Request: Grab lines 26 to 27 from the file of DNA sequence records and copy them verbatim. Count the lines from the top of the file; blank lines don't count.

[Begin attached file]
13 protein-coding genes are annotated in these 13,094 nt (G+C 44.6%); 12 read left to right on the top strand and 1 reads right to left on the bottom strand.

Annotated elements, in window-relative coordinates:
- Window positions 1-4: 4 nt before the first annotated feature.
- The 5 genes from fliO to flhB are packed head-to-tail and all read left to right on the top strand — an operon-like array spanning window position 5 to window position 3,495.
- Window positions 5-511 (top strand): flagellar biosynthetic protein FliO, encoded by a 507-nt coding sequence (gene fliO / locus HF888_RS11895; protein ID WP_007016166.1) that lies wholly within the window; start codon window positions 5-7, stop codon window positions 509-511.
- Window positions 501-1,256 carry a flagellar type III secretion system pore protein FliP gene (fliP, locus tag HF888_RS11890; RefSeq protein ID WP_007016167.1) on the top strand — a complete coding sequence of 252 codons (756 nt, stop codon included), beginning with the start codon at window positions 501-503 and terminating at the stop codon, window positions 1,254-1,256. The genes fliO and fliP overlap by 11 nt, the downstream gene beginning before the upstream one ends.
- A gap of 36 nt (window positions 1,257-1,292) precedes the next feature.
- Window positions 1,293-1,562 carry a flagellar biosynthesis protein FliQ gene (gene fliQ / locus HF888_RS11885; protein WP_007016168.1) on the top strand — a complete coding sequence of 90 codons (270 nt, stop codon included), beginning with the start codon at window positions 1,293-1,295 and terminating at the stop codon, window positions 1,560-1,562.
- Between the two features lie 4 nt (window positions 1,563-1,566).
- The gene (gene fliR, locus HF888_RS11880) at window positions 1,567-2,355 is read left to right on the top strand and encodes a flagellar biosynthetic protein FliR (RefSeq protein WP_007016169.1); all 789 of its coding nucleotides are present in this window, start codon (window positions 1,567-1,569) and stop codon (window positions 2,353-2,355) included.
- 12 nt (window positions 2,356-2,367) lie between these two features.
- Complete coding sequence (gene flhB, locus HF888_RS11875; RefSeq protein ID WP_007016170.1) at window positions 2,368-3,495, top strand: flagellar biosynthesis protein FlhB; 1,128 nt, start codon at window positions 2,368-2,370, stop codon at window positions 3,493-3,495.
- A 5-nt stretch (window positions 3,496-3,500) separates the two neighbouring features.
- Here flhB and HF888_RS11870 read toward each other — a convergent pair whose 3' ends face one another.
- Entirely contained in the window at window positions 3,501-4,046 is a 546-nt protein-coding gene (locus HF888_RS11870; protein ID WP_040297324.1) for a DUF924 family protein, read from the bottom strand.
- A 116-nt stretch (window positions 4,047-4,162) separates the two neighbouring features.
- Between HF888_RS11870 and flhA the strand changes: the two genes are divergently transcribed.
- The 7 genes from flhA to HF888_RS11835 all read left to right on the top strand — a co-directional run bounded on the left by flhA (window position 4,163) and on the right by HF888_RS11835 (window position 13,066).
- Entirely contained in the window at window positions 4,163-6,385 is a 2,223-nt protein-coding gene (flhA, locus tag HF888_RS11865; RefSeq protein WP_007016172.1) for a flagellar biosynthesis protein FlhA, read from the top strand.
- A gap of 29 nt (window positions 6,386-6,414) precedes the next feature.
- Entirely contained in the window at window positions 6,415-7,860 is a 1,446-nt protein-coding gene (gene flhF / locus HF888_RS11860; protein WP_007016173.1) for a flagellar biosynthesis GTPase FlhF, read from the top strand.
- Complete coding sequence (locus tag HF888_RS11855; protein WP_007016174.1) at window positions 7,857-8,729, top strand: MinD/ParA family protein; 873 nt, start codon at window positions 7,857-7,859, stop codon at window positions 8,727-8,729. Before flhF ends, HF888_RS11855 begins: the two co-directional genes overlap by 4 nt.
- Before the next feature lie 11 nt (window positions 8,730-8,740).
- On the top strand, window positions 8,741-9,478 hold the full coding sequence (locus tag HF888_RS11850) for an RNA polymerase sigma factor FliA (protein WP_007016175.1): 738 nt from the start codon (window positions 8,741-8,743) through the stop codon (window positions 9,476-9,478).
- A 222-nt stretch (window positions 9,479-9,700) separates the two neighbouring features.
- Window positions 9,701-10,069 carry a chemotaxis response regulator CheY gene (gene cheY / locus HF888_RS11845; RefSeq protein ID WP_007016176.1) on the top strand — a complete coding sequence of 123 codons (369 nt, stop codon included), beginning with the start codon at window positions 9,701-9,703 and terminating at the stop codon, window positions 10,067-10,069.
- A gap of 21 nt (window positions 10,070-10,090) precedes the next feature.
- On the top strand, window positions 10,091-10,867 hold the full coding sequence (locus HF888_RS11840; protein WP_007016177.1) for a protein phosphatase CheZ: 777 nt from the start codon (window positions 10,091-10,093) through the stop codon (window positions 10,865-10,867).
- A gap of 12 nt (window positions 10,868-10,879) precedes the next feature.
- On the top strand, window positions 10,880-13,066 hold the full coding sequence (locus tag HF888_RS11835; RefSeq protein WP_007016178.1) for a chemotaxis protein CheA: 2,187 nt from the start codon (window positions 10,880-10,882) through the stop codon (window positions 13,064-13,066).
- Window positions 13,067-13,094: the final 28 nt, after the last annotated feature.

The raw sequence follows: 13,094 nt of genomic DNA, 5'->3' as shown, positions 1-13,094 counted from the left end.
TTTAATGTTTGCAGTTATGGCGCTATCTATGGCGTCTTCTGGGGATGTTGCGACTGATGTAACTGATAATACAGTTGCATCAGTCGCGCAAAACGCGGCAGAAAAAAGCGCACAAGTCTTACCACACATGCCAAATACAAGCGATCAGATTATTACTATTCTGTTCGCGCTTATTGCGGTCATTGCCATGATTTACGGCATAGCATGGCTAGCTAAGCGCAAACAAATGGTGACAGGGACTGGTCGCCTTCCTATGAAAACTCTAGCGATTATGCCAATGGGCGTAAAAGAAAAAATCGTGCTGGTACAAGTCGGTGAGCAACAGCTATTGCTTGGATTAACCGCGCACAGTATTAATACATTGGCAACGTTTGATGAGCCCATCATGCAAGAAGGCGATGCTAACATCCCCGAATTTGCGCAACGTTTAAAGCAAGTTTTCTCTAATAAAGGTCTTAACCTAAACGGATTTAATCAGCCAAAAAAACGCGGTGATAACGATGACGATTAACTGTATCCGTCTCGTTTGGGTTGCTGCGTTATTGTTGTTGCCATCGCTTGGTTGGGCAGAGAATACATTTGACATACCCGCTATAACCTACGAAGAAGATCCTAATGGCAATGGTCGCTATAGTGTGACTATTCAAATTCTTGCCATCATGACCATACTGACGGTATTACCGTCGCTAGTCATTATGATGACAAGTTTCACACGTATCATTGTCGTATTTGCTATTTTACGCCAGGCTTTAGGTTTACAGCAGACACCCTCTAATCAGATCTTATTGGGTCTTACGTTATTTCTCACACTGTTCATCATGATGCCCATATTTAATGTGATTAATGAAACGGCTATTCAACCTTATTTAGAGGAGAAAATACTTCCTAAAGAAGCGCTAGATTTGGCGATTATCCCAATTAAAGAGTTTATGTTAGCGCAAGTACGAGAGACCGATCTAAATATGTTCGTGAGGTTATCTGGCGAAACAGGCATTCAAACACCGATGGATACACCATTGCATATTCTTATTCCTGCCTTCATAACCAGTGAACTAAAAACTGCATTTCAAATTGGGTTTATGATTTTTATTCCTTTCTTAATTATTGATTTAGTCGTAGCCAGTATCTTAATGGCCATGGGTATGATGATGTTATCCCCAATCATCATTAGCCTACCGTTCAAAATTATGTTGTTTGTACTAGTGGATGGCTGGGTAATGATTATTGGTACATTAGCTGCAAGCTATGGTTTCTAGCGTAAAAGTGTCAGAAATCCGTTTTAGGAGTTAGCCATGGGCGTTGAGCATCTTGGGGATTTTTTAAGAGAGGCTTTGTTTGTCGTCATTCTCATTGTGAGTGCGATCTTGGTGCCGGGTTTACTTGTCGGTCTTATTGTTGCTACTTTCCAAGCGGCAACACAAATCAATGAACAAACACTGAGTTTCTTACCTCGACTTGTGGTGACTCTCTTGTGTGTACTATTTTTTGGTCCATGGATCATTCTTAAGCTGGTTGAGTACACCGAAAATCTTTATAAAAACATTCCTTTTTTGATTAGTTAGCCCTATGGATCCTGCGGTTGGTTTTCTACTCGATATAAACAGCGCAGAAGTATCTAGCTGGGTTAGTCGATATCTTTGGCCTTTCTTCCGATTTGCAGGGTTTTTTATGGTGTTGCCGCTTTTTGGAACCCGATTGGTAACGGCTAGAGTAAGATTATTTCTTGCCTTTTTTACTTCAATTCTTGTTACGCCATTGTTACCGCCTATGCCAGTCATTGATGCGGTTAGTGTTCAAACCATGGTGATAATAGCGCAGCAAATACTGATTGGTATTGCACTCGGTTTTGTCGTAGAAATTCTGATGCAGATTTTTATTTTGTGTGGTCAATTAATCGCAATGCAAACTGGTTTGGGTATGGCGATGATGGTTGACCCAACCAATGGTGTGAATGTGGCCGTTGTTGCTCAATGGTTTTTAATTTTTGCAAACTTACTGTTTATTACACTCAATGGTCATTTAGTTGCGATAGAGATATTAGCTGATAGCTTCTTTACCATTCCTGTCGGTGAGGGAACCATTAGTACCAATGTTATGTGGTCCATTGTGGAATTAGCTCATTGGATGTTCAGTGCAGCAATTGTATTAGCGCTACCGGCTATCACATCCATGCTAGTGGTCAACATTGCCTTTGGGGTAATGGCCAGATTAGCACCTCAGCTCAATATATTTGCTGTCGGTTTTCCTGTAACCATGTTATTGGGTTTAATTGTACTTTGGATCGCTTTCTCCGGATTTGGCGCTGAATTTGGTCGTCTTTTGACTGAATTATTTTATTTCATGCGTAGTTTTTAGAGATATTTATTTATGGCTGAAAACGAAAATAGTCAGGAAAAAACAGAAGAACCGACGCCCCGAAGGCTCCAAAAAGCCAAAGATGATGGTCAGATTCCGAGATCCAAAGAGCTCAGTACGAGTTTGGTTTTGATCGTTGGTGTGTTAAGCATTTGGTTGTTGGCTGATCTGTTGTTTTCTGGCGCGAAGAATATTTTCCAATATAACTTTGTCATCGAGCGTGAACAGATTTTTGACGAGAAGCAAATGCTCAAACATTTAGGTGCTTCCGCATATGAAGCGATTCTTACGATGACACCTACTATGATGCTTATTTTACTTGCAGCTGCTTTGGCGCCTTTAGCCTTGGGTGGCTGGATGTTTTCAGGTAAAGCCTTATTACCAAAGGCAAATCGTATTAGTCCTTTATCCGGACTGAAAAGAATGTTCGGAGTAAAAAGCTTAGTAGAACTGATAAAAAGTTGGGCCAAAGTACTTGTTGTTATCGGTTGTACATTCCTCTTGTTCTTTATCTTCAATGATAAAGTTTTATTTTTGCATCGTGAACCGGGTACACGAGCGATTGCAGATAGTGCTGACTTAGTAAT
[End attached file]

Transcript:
- Window positions 9,701-10,069 carry a chemotaxis response regulator CheY gene (gene cheY / locus HF888_RS11845; RefSeq protein ID WP_007016176.1) on the top strand — a complete coding sequence of 123 codons (369 nt, stop codon included), beginning with the start codon at window positions 9,701-9,703 and terminating at the stop codon, window positions 10,067-10,069.
- A gap of 21 nt (window positions 10,070-10,090) precedes the next feature.